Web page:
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Rules of raclette: How to make one of France's most popular cheese classics

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Rules of raclette: How to make one of France's most popular cheese classics
Don't get into hot water over your veg. Photo: StudioM/Depositphotos
11:55 CET+01:00
One of the best things about France is that there's lots of cheese and - in winter - lots of delicious melted cheese dishes. But be careful not to fall foul of the very specific rules.

As befits a culture that takes its gastronomic heritage seriously, making a foodie faux pas as a foreigner in France can provoke a pretty strong reaction.

Earlier this month photos of tourists eating croissant with a knife and fork or leaving the edges of their cheese were branded 'an insult to France' by outraged gastronomes, one of whom said she was close to fainting.

And The Local's Europe editor Ben McPartland found himself in hot water with a cheese shop owner when he proposed putting the wrong cheese in a fondue.

The latest controversy is over a British woman who was attacked online for having the wrong accompaniments to her raclette.

So what do you need to know about the delicious but controversial winter cheese dish?

READ ALSO Best briehaviour: A guide to French cheese etiquette 

Where?

Well first of all even mentioning it on a French site is controversial, as the dish is actually Swiss in origin.

The cheese originally comes from the Valais canton in Switzerland, whose inhabitants also came up with the brilliant idea of melting it and pouring it all over meat and potatoes to create the dish of the same name.

But although it's not actually French it is very widely eaten in France, particularly in the east of the country.

When?

The dish is very much a winter thing - rivers of oozing melted cheese perhaps not being particularly appealing when the temperature is topping 30C (although an acquaintance of ours reports attending a summer wedding which had a raclette fountain in pride of place).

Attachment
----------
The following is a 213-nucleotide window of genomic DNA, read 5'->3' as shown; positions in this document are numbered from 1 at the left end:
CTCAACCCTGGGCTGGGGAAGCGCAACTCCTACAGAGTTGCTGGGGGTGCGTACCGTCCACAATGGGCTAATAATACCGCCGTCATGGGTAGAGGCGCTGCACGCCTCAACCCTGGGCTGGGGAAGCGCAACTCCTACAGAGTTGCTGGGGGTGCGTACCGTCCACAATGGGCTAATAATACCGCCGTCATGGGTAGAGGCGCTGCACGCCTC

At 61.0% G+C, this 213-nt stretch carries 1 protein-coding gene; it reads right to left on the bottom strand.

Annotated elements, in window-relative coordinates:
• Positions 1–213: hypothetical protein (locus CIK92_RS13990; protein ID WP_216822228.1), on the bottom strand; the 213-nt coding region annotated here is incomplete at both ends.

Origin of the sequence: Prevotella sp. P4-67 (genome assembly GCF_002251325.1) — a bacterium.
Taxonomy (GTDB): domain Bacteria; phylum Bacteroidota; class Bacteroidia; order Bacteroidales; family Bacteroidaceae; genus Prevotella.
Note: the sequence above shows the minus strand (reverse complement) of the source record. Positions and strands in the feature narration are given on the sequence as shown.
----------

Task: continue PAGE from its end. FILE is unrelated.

It's particularly popular as an après ski dish, as you will need to be doing a fair amount of exercise to burn off the calories in a raclette dinner.

What?

Here we stumble intro controversy again. 

The formation of the dish raclette is very simple - melt some raclette cheese (special raclette grills are available for devotees, although you can also melt it under the grill) and then pour it over stuff.

Exactly what you pour it over, however, is where things get tricky.

Potatoes - usually boiled - are a staple as are sliced cold meats such as ham or charcuterie. Pickles such as cornichons and pickled onions are also pretty universal as the sharp vinegary taste is perfect to cut through the richness of the cheese.

Vegetables of the non-pickled variety are a bit of a grey area, however.

 

When Brit Katie Aidley posted a picture on Twitter of her raclette with a variety of grilled vegetables and no meat she was firmly informed Désolée mais ce n'est pas du tout une raclette (Sorry, but that is in no way a raclette).

However, food historians have since pointed out that during the Middle Ages a Swiss raclette would have involved potatoes and vegetables (albeit pickled as fresh vegetables would not have been available in the depths of winter) and it is in fact the meat that was the later addition.

A few vegetables definitely lighten up what can be a very heavy dish, but maybe it's best to do this slightly furtively in your own home.

What to accompany it with?

White wine is best, or vin jaune if you're in one of the regions that produces it, as something crisp to cut through the fatty mass of cheese is nice. There is  a Swiss belief that you should never drink water with raclette as it will cause the cheese to solidify into a giant ball in your stomach, although quite frankly we're not sure that medical science would back that one up.

But if you prefer your cheese less contentious - here are the six best French winter dishes made with cheese.

 
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